Sunday, February 2, 2014

Ben Bernanke and the Federal Reserve Balance Sheet

January 31st marked the end of Ben Bernanke's 8-year tenure as Federal Reserve Chairman. An article titled "Bernanke Leaves Fed with Record Balance Sheet of $4,102,138,000,000" gives a short history of the actions of the Fed and growth in the Fed Balance Sheet during that time. Following is a short summary of the actions taken from there and Wikipedia:

Program   Start      End     Securities purchased
-------  --------  --------  --------------------
QE1      Dec 2008  Mar 2010  agency mortgage-backed securities (MBS) and agency debt, up to $600 billion total
         Mar 2009  Mar 2010  expanded to $1.25 trillion in MBS, $175 billion in agency debt, and $300 billion in treasuries
QE2      Nov 2010  Jun 2011  longer dated treasuries, at a rate of $75 billion per month for a total of $600 billion
Twixt    Sep 2011  Dec 2012  longer dated treasuries with funds from selling shorter dated treasuries, total of $400 billion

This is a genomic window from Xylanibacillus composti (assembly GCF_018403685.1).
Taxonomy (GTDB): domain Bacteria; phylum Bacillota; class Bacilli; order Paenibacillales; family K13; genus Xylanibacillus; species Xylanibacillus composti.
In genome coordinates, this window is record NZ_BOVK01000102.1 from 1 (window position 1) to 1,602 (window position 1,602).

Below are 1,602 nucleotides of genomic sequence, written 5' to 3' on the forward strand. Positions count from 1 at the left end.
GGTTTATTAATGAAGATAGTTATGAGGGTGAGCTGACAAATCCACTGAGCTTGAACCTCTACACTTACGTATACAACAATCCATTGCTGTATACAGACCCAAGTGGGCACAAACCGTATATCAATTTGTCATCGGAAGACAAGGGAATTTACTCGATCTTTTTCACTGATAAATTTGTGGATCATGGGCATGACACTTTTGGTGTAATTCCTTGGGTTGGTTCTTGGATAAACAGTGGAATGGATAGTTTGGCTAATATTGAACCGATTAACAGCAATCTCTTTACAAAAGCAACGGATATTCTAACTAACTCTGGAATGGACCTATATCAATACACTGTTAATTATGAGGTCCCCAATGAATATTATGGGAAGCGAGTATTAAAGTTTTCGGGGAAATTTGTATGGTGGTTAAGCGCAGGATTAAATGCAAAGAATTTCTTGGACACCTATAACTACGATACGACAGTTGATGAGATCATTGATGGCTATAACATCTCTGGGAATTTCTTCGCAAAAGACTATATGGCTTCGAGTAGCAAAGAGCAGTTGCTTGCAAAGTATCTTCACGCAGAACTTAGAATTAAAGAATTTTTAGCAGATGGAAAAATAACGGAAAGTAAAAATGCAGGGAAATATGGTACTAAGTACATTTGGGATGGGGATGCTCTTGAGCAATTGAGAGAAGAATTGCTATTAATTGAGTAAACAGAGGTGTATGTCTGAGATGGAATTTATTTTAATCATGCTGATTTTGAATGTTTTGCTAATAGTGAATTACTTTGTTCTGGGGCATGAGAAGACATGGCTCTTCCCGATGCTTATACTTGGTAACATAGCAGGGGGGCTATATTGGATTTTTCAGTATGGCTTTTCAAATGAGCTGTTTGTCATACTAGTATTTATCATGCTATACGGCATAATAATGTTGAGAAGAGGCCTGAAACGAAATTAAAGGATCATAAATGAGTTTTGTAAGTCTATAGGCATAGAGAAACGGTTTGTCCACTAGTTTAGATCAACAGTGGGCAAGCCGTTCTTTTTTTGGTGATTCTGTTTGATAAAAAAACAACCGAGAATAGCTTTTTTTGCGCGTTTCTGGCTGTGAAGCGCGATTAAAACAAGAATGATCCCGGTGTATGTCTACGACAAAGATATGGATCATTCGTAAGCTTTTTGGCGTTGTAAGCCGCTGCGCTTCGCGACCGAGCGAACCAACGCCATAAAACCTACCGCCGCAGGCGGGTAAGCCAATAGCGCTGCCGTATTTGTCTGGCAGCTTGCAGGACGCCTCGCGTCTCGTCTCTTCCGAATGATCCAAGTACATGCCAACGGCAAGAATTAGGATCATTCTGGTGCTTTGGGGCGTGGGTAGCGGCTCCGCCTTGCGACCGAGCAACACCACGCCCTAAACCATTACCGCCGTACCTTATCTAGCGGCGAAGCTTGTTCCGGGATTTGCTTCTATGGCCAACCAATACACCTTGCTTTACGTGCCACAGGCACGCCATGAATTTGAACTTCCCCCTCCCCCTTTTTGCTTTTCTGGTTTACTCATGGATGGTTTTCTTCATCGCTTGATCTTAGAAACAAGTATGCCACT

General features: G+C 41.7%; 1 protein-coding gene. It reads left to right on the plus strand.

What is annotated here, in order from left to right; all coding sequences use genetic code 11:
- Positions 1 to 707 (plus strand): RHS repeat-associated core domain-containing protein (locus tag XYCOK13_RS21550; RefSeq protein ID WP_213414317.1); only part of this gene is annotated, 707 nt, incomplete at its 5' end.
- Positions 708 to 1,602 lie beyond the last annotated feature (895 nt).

QE3      Sep 2012  Present   agency mortgage-backed securities (MBS) at a rate of $40 billion per month
         Dec 2012            added longer dated treasuries, at a rate of $45 billion per month (same rate as Twixt)
         Jan 2014            cut back to $35 billion MBS and $40 billion in treasuries per month
         Feb 2014            cut back to $30 billion MBS and $35 billion in treasuries per month
         Mar 2014            cut back to $25 billion MBS and $30 billion in treasuries per month
         Apr 2014            cut back to $20 billion MBS and $25 billion in treasuries per month
The effect of these programs on the federal reserve balance sheet can be seen in the following graph:

federal reserve balance sheet

As can be seen, federal reserve assets jumped sharply toward the end of 2008 in response to a number of Fed programs. These programs are shown in more detail in graphs and tables at this link. Then, mortgage-backed securities (MBS) are seen to grow sharply from early 2009 to early 2010 in response to Quantitative Easing 1 (QE1). Then, treasuries are seen to grow sharply from then end of 2010 to mid-2011 in response to Quantitative Easing 2 (QE2). Operation Twixt, which went from late 2011 to the end of 2013 is not visible because the changes occurred entirely within the purple area of "Other U.S. Treasuries" where longer dated treasuries were bought with the funds from selling shorter dated treasuries. However, both mortgage-backed securities (MBS) and treasuries are seen to grow sharply from the end of 2012 to the present in response to Quantitative Easing 3 (QE3).